Decision-making processes for mega urban infrastructure developments are far from closed rational systems. They rarely satisfy everyone, and are politically driven, reflecting the interests of key stake-holders and macro-scale economic development goals, with limited evaluation of multi-scale impacts and unwanted negative consequences to society at large. An integrated approach to evaluating impacts is required in consideration of the spatial and thus unavoidably ethical, political nature of decision-making on mega infrastructure development. Spatial Ethics (SE) is addressed as a conceptual basis to investigate the multi-scale impacts and the spatial equity issues of urban infrastructure development. SE multi-criteria assessment (MCA) has been explored as a tool to evaluate urban transport projects in respect of plurality of actors, interests and priorities by involving stakeholders in shaping the frame- work as well as evaluating the impacts. A case study, which applies the framework, identifies that urban transport infrastructure investment brings benefits and costs related to urban spatial transformation. The positive return to society over time and space is limited from the spatially ethical perspective; however, identification of winners and losers cannot be generalized as the impacts are perceived differently by individuals who are affected by various external and internal factors.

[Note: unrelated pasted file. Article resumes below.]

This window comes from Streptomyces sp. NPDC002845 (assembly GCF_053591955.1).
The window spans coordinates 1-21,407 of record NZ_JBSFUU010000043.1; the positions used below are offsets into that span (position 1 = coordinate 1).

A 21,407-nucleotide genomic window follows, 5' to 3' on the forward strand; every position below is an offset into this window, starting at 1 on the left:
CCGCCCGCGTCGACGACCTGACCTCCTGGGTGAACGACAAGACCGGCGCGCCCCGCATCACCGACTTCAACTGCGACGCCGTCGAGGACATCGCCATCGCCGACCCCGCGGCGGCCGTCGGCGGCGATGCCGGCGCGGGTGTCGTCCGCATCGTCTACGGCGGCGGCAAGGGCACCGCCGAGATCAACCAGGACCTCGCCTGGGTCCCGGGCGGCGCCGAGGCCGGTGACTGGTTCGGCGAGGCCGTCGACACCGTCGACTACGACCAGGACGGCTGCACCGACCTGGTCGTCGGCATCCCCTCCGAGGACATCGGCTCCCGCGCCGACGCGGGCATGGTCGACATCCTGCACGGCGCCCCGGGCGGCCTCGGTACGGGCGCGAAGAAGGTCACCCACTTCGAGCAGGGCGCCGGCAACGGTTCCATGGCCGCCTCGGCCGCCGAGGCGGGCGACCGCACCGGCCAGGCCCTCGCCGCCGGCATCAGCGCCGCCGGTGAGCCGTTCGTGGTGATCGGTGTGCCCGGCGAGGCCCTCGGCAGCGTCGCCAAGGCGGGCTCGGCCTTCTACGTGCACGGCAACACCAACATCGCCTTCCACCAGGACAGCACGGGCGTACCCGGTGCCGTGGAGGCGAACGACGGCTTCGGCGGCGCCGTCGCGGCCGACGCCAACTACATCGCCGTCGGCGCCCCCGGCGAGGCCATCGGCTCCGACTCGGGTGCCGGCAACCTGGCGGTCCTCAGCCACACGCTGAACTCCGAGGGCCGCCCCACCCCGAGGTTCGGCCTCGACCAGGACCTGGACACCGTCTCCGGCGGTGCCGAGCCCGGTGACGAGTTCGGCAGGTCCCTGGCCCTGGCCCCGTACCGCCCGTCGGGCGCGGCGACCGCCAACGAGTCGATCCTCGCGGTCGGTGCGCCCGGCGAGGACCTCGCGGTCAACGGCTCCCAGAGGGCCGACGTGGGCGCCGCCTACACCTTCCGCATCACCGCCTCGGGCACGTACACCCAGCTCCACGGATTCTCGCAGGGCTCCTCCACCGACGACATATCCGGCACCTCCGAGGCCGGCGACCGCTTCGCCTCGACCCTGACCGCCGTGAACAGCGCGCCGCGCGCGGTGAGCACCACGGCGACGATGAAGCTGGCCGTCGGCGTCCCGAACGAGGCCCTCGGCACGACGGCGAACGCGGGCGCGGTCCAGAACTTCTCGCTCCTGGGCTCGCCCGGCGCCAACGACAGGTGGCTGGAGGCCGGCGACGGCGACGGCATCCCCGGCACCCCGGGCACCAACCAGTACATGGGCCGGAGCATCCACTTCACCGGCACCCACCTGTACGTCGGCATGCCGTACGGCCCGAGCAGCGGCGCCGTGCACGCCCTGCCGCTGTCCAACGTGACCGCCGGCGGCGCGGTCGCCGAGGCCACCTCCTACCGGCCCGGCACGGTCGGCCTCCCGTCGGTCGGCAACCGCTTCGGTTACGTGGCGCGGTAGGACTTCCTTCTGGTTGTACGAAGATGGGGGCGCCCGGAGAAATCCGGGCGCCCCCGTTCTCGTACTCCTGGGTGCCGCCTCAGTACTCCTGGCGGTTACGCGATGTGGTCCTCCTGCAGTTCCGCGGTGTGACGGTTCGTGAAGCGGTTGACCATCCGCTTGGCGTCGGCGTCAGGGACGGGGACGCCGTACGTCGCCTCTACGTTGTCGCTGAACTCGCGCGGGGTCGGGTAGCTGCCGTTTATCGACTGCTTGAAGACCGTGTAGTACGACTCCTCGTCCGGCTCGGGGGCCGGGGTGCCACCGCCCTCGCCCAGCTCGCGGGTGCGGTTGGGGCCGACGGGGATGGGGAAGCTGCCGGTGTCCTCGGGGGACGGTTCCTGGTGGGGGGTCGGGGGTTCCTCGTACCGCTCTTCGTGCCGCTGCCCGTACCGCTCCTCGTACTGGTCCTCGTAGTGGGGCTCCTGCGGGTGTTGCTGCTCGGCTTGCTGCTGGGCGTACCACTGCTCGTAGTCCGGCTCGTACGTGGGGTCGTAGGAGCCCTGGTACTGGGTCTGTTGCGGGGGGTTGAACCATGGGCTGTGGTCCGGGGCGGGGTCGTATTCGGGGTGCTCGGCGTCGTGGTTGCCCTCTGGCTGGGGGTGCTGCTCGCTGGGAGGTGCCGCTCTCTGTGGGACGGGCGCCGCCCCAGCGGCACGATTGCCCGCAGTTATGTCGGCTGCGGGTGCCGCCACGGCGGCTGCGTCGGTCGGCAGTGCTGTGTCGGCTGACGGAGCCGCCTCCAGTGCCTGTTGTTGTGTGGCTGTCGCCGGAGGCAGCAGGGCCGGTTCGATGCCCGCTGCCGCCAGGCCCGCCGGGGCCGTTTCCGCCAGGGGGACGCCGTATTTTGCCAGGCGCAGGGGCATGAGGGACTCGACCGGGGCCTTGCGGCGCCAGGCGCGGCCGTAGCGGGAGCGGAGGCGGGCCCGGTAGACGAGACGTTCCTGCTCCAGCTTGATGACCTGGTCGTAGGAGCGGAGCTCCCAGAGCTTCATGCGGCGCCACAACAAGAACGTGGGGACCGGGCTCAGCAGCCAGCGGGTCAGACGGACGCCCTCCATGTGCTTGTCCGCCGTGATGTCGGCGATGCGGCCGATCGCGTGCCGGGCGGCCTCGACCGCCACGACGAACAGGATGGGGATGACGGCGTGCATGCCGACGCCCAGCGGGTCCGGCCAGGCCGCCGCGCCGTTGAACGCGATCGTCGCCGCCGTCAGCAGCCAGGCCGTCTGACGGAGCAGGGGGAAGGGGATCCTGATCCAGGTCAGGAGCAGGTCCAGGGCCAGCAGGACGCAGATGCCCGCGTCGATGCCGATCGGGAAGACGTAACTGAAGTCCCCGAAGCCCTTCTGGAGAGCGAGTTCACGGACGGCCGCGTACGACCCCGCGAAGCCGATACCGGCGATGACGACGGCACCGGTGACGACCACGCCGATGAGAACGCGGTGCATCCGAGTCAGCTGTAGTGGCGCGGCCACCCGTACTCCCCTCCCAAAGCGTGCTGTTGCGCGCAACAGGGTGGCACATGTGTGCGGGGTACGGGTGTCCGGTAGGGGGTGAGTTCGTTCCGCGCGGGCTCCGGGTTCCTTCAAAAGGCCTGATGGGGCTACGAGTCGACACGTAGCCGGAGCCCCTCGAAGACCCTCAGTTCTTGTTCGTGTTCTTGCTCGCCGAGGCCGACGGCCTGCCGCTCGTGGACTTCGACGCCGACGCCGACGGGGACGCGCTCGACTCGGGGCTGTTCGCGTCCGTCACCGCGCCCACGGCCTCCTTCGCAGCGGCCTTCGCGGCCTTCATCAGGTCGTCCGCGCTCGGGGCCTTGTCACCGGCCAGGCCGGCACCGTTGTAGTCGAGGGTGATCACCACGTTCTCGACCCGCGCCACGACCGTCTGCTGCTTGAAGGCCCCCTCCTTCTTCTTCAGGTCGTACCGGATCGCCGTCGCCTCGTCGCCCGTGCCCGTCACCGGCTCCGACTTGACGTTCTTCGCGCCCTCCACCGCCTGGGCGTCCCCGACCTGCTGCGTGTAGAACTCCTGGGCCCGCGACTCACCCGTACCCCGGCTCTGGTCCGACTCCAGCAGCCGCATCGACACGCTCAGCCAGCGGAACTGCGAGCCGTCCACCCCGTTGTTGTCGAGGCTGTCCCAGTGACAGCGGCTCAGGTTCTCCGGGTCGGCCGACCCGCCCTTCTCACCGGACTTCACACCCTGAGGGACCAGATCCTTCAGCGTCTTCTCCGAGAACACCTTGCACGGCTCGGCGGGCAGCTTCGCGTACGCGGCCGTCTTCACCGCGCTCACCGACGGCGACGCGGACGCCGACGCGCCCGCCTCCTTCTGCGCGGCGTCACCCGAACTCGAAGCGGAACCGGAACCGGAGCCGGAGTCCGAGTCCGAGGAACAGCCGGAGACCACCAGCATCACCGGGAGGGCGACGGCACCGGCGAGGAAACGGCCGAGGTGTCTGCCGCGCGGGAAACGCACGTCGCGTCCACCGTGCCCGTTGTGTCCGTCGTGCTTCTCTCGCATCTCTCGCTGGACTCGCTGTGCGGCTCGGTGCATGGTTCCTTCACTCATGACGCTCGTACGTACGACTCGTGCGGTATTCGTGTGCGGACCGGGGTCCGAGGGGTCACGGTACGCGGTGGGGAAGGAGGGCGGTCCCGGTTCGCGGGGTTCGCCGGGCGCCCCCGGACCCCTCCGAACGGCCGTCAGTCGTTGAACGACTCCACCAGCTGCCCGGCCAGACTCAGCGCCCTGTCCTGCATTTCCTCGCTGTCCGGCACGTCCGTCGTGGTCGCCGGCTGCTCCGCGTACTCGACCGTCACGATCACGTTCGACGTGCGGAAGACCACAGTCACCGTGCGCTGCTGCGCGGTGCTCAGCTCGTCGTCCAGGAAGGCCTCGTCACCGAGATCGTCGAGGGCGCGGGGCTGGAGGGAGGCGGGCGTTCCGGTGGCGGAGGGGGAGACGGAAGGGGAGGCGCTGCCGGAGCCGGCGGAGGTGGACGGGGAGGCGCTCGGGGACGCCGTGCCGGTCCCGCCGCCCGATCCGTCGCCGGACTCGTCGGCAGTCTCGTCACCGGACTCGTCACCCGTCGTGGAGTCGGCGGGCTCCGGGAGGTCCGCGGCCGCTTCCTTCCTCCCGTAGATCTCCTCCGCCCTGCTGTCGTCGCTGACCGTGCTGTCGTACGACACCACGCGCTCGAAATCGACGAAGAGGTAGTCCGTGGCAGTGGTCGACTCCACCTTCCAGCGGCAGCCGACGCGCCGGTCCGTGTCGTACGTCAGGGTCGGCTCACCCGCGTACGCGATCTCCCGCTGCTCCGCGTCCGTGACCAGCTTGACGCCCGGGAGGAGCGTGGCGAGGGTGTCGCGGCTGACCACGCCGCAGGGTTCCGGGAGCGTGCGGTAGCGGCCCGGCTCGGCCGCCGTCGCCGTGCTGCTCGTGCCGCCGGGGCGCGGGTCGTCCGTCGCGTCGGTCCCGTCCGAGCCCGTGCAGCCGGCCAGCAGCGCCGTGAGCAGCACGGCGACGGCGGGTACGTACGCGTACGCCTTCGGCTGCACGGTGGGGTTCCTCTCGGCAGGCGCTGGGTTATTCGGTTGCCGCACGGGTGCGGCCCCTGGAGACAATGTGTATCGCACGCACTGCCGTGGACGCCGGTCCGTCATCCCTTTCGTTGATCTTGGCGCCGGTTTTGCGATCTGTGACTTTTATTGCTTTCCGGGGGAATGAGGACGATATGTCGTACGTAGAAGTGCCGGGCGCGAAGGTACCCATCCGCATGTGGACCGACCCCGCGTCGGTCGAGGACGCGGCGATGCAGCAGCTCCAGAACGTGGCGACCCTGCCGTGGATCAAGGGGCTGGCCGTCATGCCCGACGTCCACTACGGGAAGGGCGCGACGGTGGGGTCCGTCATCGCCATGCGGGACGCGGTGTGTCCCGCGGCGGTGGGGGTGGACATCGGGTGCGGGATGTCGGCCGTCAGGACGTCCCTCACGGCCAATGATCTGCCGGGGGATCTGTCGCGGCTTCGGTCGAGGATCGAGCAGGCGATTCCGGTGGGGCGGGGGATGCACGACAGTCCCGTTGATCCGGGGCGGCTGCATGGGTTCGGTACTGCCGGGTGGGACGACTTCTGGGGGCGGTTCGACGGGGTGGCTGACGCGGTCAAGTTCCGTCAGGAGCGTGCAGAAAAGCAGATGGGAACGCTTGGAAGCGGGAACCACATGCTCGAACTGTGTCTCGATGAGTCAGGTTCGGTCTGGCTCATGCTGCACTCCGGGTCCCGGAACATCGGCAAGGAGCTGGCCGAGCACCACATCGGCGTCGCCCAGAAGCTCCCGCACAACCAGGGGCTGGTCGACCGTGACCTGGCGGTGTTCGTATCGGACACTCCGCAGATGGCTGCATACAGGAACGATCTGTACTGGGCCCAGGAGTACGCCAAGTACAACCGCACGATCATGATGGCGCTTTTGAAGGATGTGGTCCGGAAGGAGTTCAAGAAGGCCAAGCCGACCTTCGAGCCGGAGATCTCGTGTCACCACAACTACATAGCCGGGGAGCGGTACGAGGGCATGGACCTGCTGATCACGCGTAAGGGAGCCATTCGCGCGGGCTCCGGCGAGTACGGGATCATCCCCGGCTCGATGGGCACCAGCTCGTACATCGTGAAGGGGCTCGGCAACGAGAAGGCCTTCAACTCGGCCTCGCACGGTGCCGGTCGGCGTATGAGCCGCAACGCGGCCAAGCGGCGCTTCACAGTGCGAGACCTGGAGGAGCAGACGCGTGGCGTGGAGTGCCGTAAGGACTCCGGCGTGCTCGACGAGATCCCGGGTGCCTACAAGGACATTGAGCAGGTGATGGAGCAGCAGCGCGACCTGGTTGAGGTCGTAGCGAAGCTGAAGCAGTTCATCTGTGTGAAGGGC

decision-making, long-term impacts, multi-criteria assessment, social impact, spatial ethics, urban regeneration, urban transport infrastructure investment
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